Drug Recalls on the Rise Dramatically by 444 Percent
The last quarter saw more drug recalls than at any time in the past three years. The number of recalls increased by 6 percent over the prior quarter to 86, and the volume of drug units in homes and on store shelves increased by 444 percent. The source of that information is Recall Index released today by Stericycle ExpertSOLUTIONS (NASDAQ: SRCL).
What is of greatest concern about the news is the number of Class I situations. The FDA (Food and Drug Administration) those as as carrying the highest risk of serious adverse consequences or death. There were 11.6 million Class I pharmaceutical units recalled in Q2, making it the highest since at least 2004. The greatest number of drug units recalls was was due to “superpotency.” Superpotency is the presence of too much of a drug’s active ingredient. The greatest number of drug recalls (as opposed to the greatest number of drug units recalled) was due to the presence of foreign substances like hair.
Drug Recalls Up in a Variety of Verticals
According to Stericycle:
The trend in Class I recall activity affects several other vertical markets as well, including medical devices and food & beverage:
- Class I recalls in medical devices were up 88 percent largely caused by a quality issue, such as a part or section of the device that may detach or malfunction in a particularly dangerous way.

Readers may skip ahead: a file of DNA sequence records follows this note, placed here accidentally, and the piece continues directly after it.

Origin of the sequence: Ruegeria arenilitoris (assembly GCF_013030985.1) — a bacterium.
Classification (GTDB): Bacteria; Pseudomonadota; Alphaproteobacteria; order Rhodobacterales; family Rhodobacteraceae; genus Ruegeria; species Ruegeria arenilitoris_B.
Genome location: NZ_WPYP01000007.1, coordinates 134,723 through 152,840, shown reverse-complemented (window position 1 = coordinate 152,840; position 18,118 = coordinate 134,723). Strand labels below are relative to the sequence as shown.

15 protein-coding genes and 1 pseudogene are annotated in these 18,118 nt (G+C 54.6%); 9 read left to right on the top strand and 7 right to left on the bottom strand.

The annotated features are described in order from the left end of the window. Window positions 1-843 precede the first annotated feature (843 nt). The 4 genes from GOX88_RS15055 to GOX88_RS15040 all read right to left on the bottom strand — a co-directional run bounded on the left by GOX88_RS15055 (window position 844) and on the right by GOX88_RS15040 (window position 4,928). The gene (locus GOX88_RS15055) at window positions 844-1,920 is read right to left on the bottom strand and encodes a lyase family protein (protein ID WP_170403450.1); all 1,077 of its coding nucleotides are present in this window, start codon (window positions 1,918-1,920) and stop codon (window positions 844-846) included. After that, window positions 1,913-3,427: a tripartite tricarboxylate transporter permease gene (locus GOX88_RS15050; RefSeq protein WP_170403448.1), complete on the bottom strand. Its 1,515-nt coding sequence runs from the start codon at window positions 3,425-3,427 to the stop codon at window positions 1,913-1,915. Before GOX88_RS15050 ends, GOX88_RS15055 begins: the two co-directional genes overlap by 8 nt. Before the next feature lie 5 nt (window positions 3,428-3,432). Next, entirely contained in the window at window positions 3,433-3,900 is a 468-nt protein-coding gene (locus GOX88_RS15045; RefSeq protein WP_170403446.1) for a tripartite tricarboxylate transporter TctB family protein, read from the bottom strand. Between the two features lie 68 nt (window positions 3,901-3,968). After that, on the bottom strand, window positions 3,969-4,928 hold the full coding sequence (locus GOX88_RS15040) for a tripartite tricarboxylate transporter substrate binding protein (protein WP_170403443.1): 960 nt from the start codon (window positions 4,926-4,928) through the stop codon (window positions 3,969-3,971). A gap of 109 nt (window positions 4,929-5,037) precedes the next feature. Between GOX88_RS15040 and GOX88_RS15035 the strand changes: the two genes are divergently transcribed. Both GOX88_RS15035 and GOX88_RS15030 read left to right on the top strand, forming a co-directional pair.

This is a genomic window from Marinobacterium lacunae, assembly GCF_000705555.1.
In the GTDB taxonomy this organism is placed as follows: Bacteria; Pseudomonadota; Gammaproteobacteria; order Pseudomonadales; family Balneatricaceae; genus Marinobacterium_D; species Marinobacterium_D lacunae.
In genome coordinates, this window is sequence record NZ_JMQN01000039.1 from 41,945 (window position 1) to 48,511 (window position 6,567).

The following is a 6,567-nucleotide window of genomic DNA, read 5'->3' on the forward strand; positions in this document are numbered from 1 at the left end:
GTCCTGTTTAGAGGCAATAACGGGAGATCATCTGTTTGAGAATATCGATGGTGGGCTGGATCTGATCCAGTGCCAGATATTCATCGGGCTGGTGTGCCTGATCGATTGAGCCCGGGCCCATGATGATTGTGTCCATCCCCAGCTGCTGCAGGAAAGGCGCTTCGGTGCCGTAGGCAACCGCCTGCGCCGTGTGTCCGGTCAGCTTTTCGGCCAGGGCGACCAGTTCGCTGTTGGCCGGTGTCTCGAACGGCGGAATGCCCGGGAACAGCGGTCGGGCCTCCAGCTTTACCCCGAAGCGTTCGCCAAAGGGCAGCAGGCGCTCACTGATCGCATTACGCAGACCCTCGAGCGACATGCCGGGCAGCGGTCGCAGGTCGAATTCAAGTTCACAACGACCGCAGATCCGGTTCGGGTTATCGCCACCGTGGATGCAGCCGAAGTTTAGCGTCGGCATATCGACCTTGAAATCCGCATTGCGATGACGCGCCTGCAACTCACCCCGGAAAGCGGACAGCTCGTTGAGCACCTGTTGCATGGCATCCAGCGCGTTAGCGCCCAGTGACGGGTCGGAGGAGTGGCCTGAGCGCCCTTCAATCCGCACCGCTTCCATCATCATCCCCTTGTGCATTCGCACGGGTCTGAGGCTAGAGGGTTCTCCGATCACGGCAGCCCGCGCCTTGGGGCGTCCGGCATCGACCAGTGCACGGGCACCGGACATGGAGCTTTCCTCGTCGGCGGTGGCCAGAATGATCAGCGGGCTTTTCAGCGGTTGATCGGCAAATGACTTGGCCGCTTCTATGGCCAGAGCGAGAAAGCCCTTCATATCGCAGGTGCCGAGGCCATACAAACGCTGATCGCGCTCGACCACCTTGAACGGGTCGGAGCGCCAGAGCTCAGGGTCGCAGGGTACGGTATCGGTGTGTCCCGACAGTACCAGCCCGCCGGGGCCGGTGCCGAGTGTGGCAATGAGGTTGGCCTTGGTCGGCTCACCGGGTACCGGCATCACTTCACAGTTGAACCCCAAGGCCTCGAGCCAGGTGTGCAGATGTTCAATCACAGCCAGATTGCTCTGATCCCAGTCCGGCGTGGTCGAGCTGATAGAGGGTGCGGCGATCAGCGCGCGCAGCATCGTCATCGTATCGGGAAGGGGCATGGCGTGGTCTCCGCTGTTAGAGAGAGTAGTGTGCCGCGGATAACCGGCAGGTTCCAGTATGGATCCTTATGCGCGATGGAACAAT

- FDA Class I food recalled units were up 340 percent with the top cause being bacterial contamination from salmonella.
- USDA Class I food recalls were up 86 percent, while USDA Class I food recalled units were up 561 percent. The top cause for both recalls and recalled units was undeclared allergen, mostly milk.
“The number of Class I units recalled in Q2 increased nearly 45 thousand times over the previous quarter. That is a tough pill to swallow,” said Michael Good, Vice President of Marketing & Sales Operations, Stericycle ExpertSOLUTIONS. “The top cause of these recalls was, of all things, a foreign material like hair. This spike in both high-risk and overall recall activity should be a red flag for the industry.”
For more information about drug recalls, click here.
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